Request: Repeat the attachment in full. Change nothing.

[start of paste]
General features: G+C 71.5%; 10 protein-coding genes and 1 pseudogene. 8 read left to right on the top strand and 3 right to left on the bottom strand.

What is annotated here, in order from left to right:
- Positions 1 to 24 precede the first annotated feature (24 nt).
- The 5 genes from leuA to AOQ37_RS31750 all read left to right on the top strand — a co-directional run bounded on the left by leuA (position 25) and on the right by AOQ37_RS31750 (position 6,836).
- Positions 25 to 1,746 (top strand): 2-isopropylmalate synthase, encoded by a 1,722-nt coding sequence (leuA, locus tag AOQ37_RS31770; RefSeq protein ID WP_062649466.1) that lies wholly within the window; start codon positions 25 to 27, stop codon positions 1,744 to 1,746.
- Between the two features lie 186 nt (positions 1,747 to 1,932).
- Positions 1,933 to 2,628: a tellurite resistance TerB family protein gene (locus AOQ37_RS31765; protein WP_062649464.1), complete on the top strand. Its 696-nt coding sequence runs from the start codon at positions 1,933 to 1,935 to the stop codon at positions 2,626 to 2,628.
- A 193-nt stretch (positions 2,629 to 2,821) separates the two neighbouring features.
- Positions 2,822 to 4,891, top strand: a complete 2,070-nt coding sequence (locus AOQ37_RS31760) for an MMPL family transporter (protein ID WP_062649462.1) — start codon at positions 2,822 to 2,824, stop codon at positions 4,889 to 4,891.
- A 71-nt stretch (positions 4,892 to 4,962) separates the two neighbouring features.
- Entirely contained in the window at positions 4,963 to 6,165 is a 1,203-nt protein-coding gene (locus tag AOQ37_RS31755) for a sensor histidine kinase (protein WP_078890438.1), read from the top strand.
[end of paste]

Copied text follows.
General features: G+C 71.5%; 10 protein-coding genes and 1 pseudogene. 8 read left to right on the top strand and 3 right to left on the bottom strand.

What is annotated here, in order from left to right:
- Positions 1 to 24 precede the first annotated feature (24 nt).
- The 5 genes from leuA to AOQ37_RS31750 all read left to right on the top strand — a co-directional run bounded on the left by leuA (position 25) and on the right by AOQ37_RS31750 (position 6,836).
- Positions 25 to 1,746 (top strand): 2-isopropylmalate synthase, encoded by a 1,722-nt coding sequence (leuA, locus tag AOQ37_RS31770; RefSeq protein ID WP_062649466.1) that lies wholly within the window; start codon positions 25 to 27, stop codon positions 1,744 to 1,746.
- Between the two features lie 186 nt (positions 1,747 to 1,932).
- Positions 1,933 to 2,628: a tellurite resistance TerB family protein gene (locus AOQ37_RS31765; protein WP_062649464.1), complete on the top strand. Its 696-nt coding sequence runs from the start codon at positions 1,933 to 1,935 to the stop codon at positions 2,626 to 2,628.
- A 193-nt stretch (positions 2,629 to 2,821) separates the two neighbouring features.
- Positions 2,822 to 4,891, top strand: a complete 2,070-nt coding sequence (locus AOQ37_RS31760) for an MMPL family transporter (protein ID WP_062649462.1) — start codon at positions 2,822 to 2,824, stop codon at positions 4,889 to 4,891.
- A 71-nt stretch (positions 4,892 to 4,962) separates the two neighbouring features.
- Entirely contained in the window at positions 4,963 to 6,165 is a 1,203-nt protein-coding gene (locus tag AOQ37_RS31755) for a sensor histidine kinase (protein WP_078890438.1), read from the top strand.